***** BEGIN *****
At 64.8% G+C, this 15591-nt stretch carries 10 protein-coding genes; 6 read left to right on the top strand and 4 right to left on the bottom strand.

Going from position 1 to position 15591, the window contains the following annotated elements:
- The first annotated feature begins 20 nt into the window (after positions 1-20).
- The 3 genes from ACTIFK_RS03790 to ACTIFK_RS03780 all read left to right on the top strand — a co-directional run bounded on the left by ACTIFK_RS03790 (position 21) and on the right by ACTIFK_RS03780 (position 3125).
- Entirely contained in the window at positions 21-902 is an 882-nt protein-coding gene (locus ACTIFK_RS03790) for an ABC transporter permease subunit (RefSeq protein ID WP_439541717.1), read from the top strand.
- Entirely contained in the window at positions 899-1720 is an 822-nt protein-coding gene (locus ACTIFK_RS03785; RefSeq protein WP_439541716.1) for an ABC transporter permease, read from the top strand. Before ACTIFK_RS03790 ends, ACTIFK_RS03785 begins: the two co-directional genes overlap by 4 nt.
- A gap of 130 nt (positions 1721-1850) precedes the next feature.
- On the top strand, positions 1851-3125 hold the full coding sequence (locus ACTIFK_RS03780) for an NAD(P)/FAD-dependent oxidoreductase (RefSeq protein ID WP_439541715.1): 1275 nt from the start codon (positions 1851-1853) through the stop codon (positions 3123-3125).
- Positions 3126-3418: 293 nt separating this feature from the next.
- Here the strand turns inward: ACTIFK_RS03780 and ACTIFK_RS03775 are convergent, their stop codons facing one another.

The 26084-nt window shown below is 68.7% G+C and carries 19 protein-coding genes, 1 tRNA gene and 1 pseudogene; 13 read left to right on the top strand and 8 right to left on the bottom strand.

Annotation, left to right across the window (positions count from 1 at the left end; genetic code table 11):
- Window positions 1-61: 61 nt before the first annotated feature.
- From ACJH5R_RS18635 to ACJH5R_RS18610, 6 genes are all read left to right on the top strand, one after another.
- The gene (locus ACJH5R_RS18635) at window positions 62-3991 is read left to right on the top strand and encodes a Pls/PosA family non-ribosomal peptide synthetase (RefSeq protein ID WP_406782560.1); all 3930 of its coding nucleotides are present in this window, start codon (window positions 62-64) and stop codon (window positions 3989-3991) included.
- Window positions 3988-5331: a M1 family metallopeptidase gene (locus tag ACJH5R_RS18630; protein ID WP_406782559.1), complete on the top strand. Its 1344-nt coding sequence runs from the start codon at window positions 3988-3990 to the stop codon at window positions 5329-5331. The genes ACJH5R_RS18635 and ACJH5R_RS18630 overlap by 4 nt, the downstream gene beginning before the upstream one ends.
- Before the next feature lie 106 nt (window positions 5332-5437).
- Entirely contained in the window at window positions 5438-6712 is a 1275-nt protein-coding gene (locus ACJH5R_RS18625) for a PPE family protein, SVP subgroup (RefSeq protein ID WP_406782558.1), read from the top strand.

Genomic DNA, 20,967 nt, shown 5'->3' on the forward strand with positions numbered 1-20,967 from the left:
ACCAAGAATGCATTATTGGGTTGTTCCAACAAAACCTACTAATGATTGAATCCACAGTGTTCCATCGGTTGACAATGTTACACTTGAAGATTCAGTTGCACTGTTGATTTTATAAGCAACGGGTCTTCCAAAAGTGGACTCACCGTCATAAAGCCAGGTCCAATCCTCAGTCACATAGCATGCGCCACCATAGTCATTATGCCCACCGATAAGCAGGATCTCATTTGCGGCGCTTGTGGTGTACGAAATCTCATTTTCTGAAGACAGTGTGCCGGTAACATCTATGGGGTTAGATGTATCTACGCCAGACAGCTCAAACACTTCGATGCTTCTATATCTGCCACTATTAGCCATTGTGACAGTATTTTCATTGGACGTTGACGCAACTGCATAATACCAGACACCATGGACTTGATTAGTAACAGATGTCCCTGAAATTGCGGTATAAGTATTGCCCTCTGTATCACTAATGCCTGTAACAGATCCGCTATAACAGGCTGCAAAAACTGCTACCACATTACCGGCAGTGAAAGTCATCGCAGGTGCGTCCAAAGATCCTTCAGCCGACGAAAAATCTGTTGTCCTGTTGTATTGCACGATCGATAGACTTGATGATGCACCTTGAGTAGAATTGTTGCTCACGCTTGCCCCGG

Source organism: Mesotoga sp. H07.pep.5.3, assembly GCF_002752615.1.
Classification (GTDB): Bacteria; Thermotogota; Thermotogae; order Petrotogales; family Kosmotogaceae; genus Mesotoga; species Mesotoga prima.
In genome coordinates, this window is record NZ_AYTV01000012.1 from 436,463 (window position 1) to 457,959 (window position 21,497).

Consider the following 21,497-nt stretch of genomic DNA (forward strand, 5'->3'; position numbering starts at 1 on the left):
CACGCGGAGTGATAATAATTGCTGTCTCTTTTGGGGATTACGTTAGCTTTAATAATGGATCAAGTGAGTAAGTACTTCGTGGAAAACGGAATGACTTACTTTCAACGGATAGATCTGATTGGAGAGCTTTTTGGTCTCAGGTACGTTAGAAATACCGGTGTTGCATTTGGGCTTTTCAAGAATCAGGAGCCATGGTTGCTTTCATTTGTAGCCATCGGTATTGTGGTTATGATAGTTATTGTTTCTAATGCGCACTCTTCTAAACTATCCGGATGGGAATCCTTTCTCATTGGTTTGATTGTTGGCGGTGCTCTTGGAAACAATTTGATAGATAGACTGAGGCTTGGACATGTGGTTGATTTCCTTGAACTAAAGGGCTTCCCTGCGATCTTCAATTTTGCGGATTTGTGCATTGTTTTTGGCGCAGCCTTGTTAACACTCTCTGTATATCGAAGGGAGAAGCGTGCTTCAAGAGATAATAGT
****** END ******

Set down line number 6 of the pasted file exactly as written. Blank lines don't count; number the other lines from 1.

- Entirely contained in the window at positions 899-1720 is an 822-nt protein-coding gene (locus ACTIFK_RS03785; RefSeq protein WP_439541716.1) for an ABC transporter permease, read from the top strand. Before ACTIFK_RS03790 ends, ACTIFK_RS03785 begins: the two co-directional genes overlap by 4 nt.